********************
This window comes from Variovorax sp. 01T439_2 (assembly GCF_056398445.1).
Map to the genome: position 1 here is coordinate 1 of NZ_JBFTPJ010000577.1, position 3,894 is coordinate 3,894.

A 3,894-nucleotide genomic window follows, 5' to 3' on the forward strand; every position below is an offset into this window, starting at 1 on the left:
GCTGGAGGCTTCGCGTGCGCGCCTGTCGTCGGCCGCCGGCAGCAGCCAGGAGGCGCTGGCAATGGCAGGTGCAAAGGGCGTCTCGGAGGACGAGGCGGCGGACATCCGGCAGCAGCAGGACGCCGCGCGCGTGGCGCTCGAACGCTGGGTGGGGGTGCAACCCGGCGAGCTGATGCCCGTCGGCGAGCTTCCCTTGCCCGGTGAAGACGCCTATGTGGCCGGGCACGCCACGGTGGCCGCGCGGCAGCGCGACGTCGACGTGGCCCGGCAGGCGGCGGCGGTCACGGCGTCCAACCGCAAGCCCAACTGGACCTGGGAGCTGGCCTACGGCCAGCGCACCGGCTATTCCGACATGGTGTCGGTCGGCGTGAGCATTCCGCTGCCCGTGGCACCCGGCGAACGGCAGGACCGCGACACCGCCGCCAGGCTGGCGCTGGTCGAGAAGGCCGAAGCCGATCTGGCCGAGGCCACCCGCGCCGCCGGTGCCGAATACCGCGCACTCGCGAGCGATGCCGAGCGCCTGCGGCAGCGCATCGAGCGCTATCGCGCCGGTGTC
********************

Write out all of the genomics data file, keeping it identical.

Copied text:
This window comes from Variovorax sp. 01T439_2 (assembly GCF_056398445.1).
Map to the genome: position 1 here is coordinate 1 of NZ_JBFTPJ010000577.1, position 3,894 is coordinate 3,894.

A 3,894-nucleotide genomic window follows, 5' to 3' on the forward strand; every position below is an offset into this window, starting at 1 on the left:
GCTGGAGGCTTCGCGTGCGCGCCTGTCGTCGGCCGCCGGCAGCAGCCAGGAGGCGCTGGCAATGGCAGGTGCAAAGGGCGTCTCGGAGGACGAGGCGGCGGACATCCGGCAGCAGCAGGACGCCGCGCGCGTGGCGCTCGAACGCTGGGTGGGGGTGCAACCCGGCGAGCTGATGCCCGTCGGCGAGCTTCCCTTGCCCGGTGAAGACGCCTATGTGGCCGGGCACGCCACGGTGGCCGCGCGGCAGCGCGACGTCGACGTGGCCCGGCAGGCGGCGGCGGTCACGGCGTCCAACCGCAAGCCCAACTGGACCTGGGAGCTGGCCTACGGCCAGCGCACCGGCTATTCCGACATGGTGTCGGTCGGCGTGAGCATTCCGCTGCCCGTGGCACCCGGCGAACGGCAGGACCGCGACACCGCCGCCAGGCTGGCGCTGGTCGAGAAGGCCGAAGCCGATCTGGCCGAGGCCACCCGCGCCGCCGGTGCCGAATACCGCGCACTCGCGAGCGATGCCGAGCGCCTGCGGCAGCGCATCGAGCGCTATCGCGCCGGTGTC